Lektion 1, Thema 1
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Procedure I

Definition of Anaphylaxis

No universally accepted definition exists because anaphylaxis comprises a variety of features, but a good working definition is “anaphylaxis is a severe life threatening, generalised or systemic hypersensitivity reaction”, (Resuscitation Council UK 2008, Emergency treatment of anaphylactic reactions Guidelines for healthcare providers)

An anaphylactic reaction is an acute, life threatening reaction caused by the body’s reaction to an abnormal antigen/antibody; this can include any drugs or other substances including but not limited to Latex, foods and insect stings.

An anaphylactic reaction is characterised by rapidly developing life-threatening airway and/or breathing difficulty (which may be due to laryngeal oedema or asthma with shortness of breath, wheeze, tight chest, bronchospasm) and/or circulation problems usually associated with skin and mucosal changes (which can present as fainting, collapse or loss of consciousness). (Resuscitation Council UK 2008, Emergency treatment of anaphylactic reactions Guidelines for healthcare providers).

What Causes Anaphylaxis?

Nearly all drugs, including cytotoxic could theoretically produce a hypersensitivity reaction and in fact many of them have on an individual patient basis. Only a relatively select group produce significant numbers of reactions 5 – 15% and even fewer could be said to have hypersensitivity related toxicity, such that they required pre-medication, test dosing or discontinuation of therapy if they occur.

Anaphylaxis is caused by an extreme sensitivity to an allergen. The most common allergens which cause anaphylaxis are:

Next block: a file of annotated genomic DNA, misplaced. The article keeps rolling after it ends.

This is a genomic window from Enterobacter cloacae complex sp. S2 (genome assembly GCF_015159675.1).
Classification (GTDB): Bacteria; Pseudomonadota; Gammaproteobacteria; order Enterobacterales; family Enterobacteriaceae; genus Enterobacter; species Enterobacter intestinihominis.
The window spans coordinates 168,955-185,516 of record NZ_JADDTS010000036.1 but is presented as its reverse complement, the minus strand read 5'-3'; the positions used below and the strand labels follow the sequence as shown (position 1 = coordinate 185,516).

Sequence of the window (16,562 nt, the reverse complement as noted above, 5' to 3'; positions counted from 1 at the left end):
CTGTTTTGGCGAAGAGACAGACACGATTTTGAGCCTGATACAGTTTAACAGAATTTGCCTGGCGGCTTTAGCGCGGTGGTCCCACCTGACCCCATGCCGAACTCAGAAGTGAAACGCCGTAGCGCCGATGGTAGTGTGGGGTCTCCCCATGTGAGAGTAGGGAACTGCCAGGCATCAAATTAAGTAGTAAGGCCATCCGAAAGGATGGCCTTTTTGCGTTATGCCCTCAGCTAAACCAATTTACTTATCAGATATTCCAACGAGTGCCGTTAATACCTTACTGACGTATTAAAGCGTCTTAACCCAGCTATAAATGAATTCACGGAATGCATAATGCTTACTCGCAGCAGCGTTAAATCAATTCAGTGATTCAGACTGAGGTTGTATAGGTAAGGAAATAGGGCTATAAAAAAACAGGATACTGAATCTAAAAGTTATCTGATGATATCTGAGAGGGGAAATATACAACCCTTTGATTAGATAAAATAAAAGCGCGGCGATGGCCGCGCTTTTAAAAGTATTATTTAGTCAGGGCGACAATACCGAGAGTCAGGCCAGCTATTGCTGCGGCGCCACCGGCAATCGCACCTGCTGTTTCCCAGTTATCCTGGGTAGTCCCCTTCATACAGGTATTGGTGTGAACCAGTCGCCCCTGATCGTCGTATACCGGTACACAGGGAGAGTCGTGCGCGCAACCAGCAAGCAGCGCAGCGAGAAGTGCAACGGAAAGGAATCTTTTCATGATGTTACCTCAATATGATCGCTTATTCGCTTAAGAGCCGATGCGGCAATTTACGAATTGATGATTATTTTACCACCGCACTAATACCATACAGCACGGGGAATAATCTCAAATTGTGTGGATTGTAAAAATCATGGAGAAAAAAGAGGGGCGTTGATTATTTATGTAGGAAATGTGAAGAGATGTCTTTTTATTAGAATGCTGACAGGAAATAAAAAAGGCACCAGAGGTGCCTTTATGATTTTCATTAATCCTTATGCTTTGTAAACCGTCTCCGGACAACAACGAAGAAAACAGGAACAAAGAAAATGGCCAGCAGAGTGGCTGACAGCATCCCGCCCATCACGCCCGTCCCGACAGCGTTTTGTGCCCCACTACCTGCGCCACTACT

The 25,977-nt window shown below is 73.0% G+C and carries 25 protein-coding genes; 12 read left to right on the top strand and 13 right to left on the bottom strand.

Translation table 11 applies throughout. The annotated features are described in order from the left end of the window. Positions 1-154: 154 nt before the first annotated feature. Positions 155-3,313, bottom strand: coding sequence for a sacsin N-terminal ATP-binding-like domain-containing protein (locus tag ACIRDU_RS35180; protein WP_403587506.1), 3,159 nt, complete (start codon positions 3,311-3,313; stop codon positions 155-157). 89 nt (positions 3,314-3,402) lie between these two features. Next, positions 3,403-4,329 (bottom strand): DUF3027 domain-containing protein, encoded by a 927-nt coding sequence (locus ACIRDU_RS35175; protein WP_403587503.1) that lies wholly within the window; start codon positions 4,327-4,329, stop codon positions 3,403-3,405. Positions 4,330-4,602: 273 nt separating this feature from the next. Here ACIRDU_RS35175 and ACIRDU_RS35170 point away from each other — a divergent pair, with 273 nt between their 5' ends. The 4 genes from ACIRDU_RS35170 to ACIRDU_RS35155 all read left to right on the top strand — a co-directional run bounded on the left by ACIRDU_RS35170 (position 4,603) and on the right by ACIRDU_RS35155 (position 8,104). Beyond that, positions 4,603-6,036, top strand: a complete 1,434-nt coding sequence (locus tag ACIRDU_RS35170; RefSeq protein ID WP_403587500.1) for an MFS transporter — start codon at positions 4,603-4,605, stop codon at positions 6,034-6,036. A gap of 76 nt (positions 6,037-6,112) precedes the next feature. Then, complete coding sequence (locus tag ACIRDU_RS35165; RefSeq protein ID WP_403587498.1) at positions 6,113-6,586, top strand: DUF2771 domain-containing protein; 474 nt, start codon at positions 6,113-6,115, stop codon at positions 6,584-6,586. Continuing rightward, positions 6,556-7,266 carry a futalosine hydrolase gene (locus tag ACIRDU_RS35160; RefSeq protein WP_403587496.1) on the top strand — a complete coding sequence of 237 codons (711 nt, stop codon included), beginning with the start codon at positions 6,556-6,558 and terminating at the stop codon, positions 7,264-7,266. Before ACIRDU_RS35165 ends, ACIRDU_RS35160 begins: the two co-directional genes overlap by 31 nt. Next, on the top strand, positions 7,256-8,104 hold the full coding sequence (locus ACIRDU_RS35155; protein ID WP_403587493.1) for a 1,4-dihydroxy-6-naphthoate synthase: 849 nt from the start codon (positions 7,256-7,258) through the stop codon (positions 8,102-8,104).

• Drugs, blood products, vaccines, hyposensitizing (allergen) preparations, local anaesthetics, antibiotics, aspirin and other non-steroidal anti-inflammatory drugs (NSAID), iron injections.
  • Heparin and neuromuscular blocking drugs. In the case of medication, Anaphylaxis is more likely after parenteral administration. The insertion of intrauterine contraceptive device (IUCD) is also a recognised risk.
  • Insect bites and stings.
  • Food, eggs, fish, cow’s milk protein, peanuts and other nuts may also precipitate anaphylaxis. Be aware that some drugs use extracts from foods that may precipitate anaphylaxis e.g. arachis oil and sesame oil.
  • Natural proteins or the chemical additives found in latex products may also precipitate allergic reactions.
  • Substances involved in the manufacturing of food and medicines.

(anaphylaxis campaign, 2015, http://www.anaphylaxis.org.uk/hcp/what-is-anaphylaxis/signs-and-symptoms/)

Signs and Symptoms

  • Generalised flushing of the skin
  • Nettle rash (hives) anywhere on the body
  • Sense of impending doom
  • Swelling of throat and mouth
  • Difficulty in swallowing or speaking
  • Alterations in heart rate
  • Severe asthma
  • Abdominal pain, nausea and vomiting
  • Sudden feeling of weakness (drop in blood pressure)
  • Collapse and unconsciousness
  • The patient may be able to give a history of previous anaphylaxis

A patient would not necessarily experience all of these symptoms in the same episode. (Anaphylaxis campaign, 2015, http://www.anaphylaxis.org.uk/hcp/what-is-anaphylaxis/signs-and-symptoms/)


Allergic reactions may be local or systemic or both. Local reactions, such as those following an insect bite, are usually swelling, redness and itching. As a local reaction becomes systemic, the patient may initially complain of any of the following:

  • A red rash and itching
  • Feeling hot
  • Anxiety
  • Weakness and giddiness
  • Breathing difficulties

These signs and symptoms are not entirely specific for an anaphylactic reaction; however, certain combinations of signs and symptoms make the diagnosis of an anaphylactic reaction more likely. As the diagnosis of Anaphylaxis is not always obvious, all those who treat Anaphylaxis must have a systematic approach to the sick patient. In general, treatment of an anaphylactic reaction should be based on general life support principles; the clinical signs of critical illness are similar whatever the underlying process because they reflect failing respiratory, cardiovascular and neurological systems.

Use an ‘ABCDE’ approach to recognise and treat an anaphylactic reaction. Treat life threatening problems as you find them. The principles of treatment are the same for all age groups.